Durban – The Department of Social Development has received more than 7.5 million applications for the Covid-19 Social Relief of Distress Grant and dispersed more than R1.2 billion to approved beneficiaries.
Social Development Minister Lindiwe Zulu said about 7 558 555 applications for the R350 grant had been received of which 4 424 720 had already been approved.
“A total of 2174046 constitutes applications that were found to be active on various databases, including those who are currently receiving social grants, those receiving UIF benefits or appearing on the active database of UIF contributors, those receiving NSFAS stipends and those who are found on government employee databases,” Zulu said.
Zulu said her department acknowledged the public’s frustration with the slow administration and payment of the grant. However, she said the system depended on other stakeholders’ verification of applicants’ information to reduce the margin of error and avoid paying ineligible applicants.
“Given the limited financial resources available, we have to ensure that the money only reaches those who qualify for this support.”
She said 3.4m of the approved applications were paid out as at July 12.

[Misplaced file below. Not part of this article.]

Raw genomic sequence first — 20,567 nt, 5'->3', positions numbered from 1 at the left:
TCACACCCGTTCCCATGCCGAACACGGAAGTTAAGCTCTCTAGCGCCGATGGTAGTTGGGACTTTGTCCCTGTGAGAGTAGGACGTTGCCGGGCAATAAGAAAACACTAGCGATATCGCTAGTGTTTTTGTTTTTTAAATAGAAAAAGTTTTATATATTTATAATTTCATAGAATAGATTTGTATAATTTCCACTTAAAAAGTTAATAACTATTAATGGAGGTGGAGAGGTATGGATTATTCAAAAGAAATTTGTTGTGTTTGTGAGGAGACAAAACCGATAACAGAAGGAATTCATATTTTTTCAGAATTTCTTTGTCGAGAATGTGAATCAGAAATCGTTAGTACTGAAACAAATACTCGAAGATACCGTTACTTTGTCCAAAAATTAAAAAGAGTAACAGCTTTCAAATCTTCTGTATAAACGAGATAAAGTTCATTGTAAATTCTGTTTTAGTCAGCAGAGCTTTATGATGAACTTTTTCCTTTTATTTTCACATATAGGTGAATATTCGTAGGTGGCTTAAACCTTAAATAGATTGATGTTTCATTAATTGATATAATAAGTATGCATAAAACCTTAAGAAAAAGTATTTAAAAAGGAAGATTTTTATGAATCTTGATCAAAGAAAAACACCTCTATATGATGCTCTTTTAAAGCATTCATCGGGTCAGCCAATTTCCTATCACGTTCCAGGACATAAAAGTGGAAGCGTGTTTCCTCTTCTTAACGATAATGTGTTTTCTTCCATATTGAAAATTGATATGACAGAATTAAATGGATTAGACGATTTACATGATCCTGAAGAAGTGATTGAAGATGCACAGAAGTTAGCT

“We have so far disbursed R1 200 432 800. These payments are all for applicants who applied in May.
“Sassa will on a monthly basis reassess all applications to ensure that where circumstances have changed and income is received from any other source, the grant will not continue to be paid,” Zulu said.
She said the reassessment of all applications had already begun in preparation for the batch release of June payments from this week.
She said initial delays in administering the grant had been largely due to the development of the computer system which had been custom made for the grant payments, the need for multiple data verification sources, and applicants’ slow responses to requests to provide banking details.
“Sassa has enhanced its systems to improve the validation processes. A high number of applicants failed the bank accounts verification process largely due to errors in the capturing of banking information and some applicants attempting to use other people’s bank accounts.
“Approximately 123 000 failed bank account verification, which is facilitated through the National Treasury prior to crediting of accounts,” Zulu said.
Regarding the reopening of Early Childhood Development Centres (EDCs), she said that contrary to a media narrative, “we are not opposed to the reopening. Rather, the steps we have taken to date are to ensure that when the sector reopens, parents/caregivers do not have to worry about the health and safety of their children.
“The directions include health and safety guidelines, daily health screening, the use of personal protective equipment, physical distancing and more frequent and rigorous cleaning.”
Zulu said that as of Sunday more than 9 881 ECDs had completed the online self-assessment. An additional 8 751 completed the assessment manually, bringing the total number to 18 632.